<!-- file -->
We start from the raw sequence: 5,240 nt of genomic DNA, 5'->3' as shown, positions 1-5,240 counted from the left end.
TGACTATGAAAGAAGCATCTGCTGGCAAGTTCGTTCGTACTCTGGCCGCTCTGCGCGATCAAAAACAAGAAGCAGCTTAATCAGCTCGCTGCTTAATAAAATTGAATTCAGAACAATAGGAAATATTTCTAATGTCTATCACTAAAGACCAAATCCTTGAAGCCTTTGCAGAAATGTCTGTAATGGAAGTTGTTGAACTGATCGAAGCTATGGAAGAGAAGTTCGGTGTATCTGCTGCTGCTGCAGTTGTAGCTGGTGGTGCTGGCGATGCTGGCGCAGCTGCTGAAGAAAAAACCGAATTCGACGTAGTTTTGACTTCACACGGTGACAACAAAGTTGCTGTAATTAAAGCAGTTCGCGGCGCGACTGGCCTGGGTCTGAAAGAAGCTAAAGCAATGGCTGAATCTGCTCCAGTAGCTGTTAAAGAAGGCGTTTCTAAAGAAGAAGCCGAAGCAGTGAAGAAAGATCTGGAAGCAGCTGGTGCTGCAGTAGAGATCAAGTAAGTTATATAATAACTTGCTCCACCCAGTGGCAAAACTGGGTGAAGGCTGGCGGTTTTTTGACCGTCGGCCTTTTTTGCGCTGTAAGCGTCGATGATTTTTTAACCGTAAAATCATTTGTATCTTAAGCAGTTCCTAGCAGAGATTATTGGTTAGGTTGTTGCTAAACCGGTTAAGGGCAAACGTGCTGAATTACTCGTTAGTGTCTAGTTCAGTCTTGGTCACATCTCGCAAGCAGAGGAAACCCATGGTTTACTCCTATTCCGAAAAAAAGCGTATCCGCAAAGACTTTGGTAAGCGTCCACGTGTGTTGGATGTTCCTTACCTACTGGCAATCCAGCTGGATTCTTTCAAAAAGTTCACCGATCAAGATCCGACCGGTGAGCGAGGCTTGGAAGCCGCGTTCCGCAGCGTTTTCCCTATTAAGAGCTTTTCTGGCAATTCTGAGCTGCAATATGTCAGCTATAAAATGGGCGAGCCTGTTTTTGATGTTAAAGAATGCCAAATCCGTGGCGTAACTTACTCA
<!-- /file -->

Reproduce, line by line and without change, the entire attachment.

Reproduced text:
We start from the raw sequence: 5,240 nt of genomic DNA, 5'->3' as shown, positions 1-5,240 counted from the left end.
TGACTATGAAAGAAGCATCTGCTGGCAAGTTCGTTCGTACTCTGGCCGCTCTGCGCGATCAAAAACAAGAAGCAGCTTAATCAGCTCGCTGCTTAATAAAATTGAATTCAGAACAATAGGAAATATTTCTAATGTCTATCACTAAAGACCAAATCCTTGAAGCCTTTGCAGAAATGTCTGTAATGGAAGTTGTTGAACTGATCGAAGCTATGGAAGAGAAGTTCGGTGTATCTGCTGCTGCTGCAGTTGTAGCTGGTGGTGCTGGCGATGCTGGCGCAGCTGCTGAAGAAAAAACCGAATTCGACGTAGTTTTGACTTCACACGGTGACAACAAAGTTGCTGTAATTAAAGCAGTTCGCGGCGCGACTGGCCTGGGTCTGAAAGAAGCTAAAGCAATGGCTGAATCTGCTCCAGTAGCTGTTAAAGAAGGCGTTTCTAAAGAAGAAGCCGAAGCAGTGAAGAAAGATCTGGAAGCAGCTGGTGCTGCAGTAGAGATCAAGTAAGTTATATAATAACTTGCTCCACCCAGTGGCAAAACTGGGTGAAGGCTGGCGGTTTTTTGACCGTCGGCCTTTTTTGCGCTGTAAGCGTCGATGATTTTTTAACCGTAAAATCATTTGTATCTTAAGCAGTTCCTAGCAGAGATTATTGGTTAGGTTGTTGCTAAACCGGTTAAGGGCAAACGTGCTGAATTACTCGTTAGTGTCTAGTTCAGTCTTGGTCACATCTCGCAAGCAGAGGAAACCCATGGTTTACTCCTATTCCGAAAAAAAGCGTATCCGCAAAGACTTTGGTAAGCGTCCACGTGTGTTGGATGTTCCTTACCTACTGGCAATCCAGCTGGATTCTTTCAAAAAGTTCACCGATCAAGATCCGACCGGTGAGCGAGGCTTGGAAGCCGCGTTCCGCAGCGTTTTCCCTATTAAGAGCTTTTCTGGCAATTCTGAGCTGCAATATGTCAGCTATAAAATGGGCGAGCCTGTTTTTGATGTTAAAGAATGCCAAATCCGTGGCGTAACTTACTCA